I do a set centered around a child’s magic kit.

Bit of a long backstory to this one, so bear with me. This isn’t really the first magic set I ever had – that was lost years ago. I found this a while back in a thrift store and at the time, my brother was doing social service work with troubled kids. I thought the kit might be a good way to help build a bond with some of them; show them a few tricks, get them interested, then teach them the secrets to help put them at ease He never really found a good opportunity to use it, though. Plus he left that job a few months later, so it was ultimately moot.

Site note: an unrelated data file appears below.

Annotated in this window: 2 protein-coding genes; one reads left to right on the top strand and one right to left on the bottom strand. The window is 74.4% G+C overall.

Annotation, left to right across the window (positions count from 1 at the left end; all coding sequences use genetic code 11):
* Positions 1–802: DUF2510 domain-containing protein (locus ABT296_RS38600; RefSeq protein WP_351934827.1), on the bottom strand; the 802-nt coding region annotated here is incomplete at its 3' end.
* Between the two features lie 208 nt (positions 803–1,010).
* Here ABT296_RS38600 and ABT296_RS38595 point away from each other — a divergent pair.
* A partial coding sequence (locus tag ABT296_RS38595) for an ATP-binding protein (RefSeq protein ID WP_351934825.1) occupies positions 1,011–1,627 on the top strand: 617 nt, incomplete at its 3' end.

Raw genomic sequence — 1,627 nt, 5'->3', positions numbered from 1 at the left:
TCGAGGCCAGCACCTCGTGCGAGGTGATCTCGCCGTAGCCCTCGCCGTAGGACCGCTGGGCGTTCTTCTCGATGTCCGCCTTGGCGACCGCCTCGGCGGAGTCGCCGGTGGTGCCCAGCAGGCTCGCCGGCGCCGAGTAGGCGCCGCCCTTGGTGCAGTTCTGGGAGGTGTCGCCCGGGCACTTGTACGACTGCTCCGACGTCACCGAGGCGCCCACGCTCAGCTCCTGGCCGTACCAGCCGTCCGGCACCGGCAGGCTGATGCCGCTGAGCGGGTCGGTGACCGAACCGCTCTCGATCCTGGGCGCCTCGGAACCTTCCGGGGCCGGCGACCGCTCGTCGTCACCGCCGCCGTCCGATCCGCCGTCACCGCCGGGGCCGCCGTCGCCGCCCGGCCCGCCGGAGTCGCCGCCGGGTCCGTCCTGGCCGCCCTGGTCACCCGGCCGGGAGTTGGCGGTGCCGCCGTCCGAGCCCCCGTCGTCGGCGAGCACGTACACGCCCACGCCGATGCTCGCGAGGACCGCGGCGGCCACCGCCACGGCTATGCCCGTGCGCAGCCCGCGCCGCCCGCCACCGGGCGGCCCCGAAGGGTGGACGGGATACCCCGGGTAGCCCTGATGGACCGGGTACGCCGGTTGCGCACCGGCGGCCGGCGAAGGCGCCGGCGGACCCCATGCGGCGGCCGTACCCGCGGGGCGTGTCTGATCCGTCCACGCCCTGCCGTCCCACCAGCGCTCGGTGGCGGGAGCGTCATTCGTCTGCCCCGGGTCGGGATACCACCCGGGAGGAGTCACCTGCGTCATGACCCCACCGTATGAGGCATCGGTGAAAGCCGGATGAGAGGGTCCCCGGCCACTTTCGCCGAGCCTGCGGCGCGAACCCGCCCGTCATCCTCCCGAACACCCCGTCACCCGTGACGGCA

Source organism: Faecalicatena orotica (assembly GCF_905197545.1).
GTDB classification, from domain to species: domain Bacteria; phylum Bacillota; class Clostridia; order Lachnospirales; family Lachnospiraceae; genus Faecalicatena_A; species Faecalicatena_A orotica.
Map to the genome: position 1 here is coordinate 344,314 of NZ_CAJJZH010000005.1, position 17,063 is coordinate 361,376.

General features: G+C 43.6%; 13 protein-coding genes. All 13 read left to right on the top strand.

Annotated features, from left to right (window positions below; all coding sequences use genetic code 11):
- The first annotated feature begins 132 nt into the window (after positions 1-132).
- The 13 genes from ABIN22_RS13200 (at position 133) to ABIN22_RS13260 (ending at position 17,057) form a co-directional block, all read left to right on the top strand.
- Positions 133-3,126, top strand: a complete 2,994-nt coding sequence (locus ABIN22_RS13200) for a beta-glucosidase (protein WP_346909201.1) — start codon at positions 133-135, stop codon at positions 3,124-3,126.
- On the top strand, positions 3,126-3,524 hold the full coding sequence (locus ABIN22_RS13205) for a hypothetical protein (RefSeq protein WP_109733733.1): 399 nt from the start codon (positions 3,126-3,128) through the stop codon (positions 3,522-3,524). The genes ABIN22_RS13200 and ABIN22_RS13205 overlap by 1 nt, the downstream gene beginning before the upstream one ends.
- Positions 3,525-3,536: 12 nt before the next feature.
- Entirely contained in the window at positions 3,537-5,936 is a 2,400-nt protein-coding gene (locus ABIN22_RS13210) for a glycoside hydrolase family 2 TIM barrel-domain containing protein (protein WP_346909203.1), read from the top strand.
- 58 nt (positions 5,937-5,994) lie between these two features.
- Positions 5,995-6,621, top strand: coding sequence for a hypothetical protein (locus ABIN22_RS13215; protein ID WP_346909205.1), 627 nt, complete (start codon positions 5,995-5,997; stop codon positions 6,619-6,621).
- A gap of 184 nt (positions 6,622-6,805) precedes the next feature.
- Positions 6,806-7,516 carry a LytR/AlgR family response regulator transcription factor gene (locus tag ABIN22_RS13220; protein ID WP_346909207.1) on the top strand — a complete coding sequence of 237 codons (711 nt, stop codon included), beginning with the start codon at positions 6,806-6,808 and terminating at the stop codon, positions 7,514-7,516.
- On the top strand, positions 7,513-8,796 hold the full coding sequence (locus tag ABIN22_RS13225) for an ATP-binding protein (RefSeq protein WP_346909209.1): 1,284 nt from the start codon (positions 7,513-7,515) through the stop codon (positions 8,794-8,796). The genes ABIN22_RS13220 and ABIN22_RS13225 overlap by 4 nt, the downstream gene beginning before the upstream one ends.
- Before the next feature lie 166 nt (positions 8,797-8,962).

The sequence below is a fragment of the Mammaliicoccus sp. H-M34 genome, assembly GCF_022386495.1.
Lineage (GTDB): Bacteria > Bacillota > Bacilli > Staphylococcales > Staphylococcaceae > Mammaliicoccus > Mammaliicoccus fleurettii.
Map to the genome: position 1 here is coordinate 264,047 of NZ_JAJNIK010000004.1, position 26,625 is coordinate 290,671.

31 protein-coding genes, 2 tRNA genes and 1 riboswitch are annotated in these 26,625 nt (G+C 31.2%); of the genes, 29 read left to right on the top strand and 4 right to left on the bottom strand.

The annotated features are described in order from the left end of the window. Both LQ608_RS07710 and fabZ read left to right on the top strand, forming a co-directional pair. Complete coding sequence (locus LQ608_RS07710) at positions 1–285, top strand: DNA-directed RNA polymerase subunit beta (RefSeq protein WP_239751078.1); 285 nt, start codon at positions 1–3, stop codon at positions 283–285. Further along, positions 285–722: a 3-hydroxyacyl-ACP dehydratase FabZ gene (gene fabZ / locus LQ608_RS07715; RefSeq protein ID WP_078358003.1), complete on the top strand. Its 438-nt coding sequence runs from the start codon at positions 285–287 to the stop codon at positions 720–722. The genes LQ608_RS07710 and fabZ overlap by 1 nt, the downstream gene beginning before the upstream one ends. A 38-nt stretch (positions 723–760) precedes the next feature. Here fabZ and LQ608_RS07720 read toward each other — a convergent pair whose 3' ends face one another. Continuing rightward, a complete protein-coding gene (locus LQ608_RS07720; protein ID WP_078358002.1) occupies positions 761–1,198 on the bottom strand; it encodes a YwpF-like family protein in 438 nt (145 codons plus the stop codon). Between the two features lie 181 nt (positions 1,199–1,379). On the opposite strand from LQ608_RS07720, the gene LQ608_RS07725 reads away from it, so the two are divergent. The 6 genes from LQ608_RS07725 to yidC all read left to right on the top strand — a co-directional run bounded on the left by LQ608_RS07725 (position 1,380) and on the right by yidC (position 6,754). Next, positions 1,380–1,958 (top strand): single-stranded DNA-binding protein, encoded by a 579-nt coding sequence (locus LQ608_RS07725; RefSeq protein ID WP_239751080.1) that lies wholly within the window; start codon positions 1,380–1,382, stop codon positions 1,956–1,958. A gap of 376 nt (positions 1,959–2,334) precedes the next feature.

The kit sat in my closet for a few years while I tried to figure out who I could give it to, drawing a blank each time. Then last week I was listening to a magic podcast and one of the co-hosts was being heavily critical of how some performers get too deep into metaphor when using props that don’t really relate to the theme they’re going for. He commented that he’d love to see a magician do a set around the earliest magic props they got when they were younger and how it shaped their development as a performer. After listening to that I thought back to the kit and decided to take a crack at it. Opening the set again and looking over all the props, the jokes just wrote themselves. I had a lot of fun doing this, and even though I wish the levitating pen at the end had gotten a bigger reaction, this set was designed more for laughs than awe, so I’m happy with the outcome.

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